China's imports from North Korea plunged 92.6 percent in June compared with a year earlier under U.N. sanctions imposed to stop Pyongyang's nuclear and missile programs, the customs agency said Friday.
Exports of Chinese oil and other goods to the North fell 40.6 percent, a customs agency spokesman, Huang Songping, said at a news conference. He gave no financial totals.
The trade curbs have remained in place despite diplomatic contacts including U.S. President Donald Trump's June meeting with North Korean leader Kim Jong Un.
American Secretary of State Mike Pompeo, who visited Pyongyang this month, said sanctions wouldn't be lifted until Kim follows through on his pledge to scrap its nuclear weapons.
China provides nearly all of the isolated North's trade and energy supplies. Beijing has imposed limits on oil exports and sharply reduced North Korean revenue by banning purchases of its textiles, seafood and coal.
Beijing was long Pyongyang's diplomatic protector but has supported the U.N. sanctions out of frustration at what Chinese leaders see as their neighbor's increasingly reckless behavior.
Beijing also ordered North Korean-owned restaurants and other businesses in China, an important revenue source, to close.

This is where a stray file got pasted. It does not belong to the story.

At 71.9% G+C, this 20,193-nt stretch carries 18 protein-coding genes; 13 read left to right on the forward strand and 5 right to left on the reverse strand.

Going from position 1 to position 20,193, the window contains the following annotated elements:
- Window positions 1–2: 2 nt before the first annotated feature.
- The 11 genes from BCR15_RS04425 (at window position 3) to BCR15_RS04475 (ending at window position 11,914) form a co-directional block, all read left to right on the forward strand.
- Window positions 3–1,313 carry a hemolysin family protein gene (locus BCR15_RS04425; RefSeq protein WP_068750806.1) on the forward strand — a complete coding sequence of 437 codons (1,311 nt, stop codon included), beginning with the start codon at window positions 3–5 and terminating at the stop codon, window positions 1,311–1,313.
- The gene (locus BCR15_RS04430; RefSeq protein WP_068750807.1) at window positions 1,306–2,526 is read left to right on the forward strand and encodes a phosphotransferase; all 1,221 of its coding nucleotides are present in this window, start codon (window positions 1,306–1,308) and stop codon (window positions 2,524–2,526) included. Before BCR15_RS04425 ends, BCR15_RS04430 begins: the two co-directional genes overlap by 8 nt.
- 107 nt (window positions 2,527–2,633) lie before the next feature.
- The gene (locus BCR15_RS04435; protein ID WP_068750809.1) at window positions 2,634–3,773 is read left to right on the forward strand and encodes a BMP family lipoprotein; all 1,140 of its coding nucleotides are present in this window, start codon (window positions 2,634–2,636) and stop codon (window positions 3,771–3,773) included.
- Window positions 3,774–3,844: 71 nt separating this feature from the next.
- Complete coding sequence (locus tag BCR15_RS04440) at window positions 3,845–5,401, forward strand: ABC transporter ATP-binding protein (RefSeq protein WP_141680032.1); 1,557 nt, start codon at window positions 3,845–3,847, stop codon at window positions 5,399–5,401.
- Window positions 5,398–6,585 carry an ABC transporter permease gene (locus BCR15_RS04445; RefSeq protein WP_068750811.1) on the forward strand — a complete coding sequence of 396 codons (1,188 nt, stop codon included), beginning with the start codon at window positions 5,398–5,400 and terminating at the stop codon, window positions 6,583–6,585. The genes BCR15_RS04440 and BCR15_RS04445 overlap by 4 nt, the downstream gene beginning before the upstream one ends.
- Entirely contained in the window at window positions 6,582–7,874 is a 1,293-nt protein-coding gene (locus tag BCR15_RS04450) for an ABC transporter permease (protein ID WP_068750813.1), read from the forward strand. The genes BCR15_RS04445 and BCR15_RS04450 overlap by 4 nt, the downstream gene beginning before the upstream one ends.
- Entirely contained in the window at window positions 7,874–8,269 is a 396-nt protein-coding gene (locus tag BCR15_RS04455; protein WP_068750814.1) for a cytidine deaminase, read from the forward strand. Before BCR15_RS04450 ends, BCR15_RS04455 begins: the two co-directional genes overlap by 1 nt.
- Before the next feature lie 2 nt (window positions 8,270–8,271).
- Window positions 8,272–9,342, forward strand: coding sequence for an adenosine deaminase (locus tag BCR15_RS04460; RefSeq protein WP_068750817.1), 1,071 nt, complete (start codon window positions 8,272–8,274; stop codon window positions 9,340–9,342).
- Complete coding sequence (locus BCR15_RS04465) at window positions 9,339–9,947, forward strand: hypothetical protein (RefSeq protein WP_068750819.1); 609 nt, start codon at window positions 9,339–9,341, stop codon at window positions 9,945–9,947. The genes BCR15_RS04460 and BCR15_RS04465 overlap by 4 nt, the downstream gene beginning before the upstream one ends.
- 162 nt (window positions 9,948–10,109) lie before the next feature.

In the first six months of the year, Chinese imports fell 88.7 percent from the same period of 2017 to 690 million yuan ($103 million), according to Huang. Exports declined 43.1 percent to 6.4 billion yuan ($960 million).
Huang said Chinese exports to the North have declined for 11 straight months, while imports have declined for 10 months.
Beijing has "consistently implemented" the U.N. trade curbs, Huang said.
Also Friday, a deputy Chinese foreign minister sounded a reassuring note about North Korea after Trump complained Beijing might be disrupting diplomatic efforts due to its trade dispute with Washington.
The official, Kong Xuanyou, said there has been "positive momentum" and Beijing is in "close coordination" with Washington.
"We will stay in touch with the United States through various channels in a joint effort to uphold peace and stability on the peninsula to facilitate the political settlement of the Korean issue," Kong said.
If the governments involved "candid discussions as equals," then "all the questions will find the right answers," he said.
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